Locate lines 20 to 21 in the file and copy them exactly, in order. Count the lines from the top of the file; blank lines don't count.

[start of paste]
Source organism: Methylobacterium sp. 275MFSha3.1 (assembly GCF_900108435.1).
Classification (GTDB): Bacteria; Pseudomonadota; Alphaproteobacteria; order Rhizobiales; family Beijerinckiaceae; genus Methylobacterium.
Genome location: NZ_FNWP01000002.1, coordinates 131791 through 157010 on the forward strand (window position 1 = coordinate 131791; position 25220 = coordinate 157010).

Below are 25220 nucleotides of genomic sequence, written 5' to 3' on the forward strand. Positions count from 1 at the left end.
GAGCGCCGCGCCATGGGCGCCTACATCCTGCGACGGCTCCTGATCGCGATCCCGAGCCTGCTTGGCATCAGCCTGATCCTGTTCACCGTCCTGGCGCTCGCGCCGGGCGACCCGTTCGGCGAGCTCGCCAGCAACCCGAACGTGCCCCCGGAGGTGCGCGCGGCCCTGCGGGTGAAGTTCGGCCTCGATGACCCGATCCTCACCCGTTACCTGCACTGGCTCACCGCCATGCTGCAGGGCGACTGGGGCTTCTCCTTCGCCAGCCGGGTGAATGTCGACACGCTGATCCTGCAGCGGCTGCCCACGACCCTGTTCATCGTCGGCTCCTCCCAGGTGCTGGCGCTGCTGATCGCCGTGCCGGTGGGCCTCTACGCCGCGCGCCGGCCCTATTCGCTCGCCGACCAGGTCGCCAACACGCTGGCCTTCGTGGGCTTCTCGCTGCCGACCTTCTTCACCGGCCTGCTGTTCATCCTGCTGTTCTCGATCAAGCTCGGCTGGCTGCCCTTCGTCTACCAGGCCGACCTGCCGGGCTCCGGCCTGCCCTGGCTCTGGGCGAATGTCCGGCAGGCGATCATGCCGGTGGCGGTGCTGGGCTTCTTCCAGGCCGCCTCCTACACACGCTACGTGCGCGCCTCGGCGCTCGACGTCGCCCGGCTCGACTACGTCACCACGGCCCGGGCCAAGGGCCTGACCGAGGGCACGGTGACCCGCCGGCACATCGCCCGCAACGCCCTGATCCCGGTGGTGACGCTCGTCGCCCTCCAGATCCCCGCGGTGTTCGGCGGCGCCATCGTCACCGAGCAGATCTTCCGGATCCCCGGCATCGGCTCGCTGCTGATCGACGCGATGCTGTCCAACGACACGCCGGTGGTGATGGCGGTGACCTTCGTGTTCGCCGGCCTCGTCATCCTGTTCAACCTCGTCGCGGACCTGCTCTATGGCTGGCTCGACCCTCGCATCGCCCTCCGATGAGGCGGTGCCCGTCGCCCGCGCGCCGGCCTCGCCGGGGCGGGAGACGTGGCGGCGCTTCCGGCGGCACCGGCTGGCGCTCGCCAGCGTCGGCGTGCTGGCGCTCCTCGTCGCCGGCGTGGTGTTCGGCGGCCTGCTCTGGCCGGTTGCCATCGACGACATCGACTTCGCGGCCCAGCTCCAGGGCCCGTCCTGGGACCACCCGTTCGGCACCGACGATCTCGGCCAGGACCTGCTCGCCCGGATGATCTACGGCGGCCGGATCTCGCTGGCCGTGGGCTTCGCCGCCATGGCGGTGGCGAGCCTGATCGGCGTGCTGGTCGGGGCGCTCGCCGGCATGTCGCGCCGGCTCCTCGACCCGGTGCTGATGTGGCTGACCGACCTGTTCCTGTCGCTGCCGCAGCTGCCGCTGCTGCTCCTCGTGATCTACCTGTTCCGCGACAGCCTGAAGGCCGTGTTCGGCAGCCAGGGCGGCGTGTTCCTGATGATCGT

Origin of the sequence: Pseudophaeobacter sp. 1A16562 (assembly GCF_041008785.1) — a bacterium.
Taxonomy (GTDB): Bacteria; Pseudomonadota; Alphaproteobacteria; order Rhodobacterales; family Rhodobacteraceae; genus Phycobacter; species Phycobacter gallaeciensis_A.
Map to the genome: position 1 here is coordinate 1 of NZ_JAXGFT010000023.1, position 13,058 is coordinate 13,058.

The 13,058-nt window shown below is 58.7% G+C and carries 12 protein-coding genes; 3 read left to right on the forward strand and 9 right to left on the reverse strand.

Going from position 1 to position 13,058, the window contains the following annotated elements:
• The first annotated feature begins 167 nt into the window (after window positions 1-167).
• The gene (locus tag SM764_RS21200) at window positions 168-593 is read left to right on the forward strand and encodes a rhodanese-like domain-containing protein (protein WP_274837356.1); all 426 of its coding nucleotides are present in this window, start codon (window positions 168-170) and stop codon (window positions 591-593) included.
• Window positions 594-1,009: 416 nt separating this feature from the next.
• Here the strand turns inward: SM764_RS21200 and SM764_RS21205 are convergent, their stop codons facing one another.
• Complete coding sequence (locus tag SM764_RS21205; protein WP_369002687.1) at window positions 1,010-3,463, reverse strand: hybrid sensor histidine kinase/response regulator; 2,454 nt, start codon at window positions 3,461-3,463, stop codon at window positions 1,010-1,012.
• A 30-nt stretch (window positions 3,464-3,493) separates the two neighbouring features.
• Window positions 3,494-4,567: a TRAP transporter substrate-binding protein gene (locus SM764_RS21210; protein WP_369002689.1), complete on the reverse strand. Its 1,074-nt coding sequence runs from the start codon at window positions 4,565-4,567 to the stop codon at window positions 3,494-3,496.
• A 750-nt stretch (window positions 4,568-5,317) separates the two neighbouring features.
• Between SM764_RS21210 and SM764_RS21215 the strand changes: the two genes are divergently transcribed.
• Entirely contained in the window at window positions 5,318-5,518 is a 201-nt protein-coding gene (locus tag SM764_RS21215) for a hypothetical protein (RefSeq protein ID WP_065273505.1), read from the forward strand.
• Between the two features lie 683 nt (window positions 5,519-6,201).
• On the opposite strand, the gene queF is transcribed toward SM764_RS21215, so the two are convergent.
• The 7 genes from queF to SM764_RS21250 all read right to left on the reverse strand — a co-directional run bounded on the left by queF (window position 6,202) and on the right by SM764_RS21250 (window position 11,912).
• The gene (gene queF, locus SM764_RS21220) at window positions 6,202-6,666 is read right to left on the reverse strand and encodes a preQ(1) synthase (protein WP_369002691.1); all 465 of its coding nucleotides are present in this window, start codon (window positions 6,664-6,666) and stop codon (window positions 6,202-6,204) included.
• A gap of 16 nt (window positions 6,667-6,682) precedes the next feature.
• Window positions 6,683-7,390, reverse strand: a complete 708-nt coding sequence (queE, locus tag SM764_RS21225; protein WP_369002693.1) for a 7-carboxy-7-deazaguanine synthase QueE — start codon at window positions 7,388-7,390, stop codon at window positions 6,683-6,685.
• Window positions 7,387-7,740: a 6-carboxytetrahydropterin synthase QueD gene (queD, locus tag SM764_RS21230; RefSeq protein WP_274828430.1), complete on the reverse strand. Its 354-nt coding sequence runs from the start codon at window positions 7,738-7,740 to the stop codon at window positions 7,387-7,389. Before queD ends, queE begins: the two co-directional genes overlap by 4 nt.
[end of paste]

• Entirely contained in the window at window positions 5,318-5,518 is a 201-nt protein-coding gene (locus tag SM764_RS21215) for a hypothetical protein (RefSeq protein ID WP_065273505.1), read from the forward strand.
• Between the two features lie 683 nt (window positions 5,519-6,201).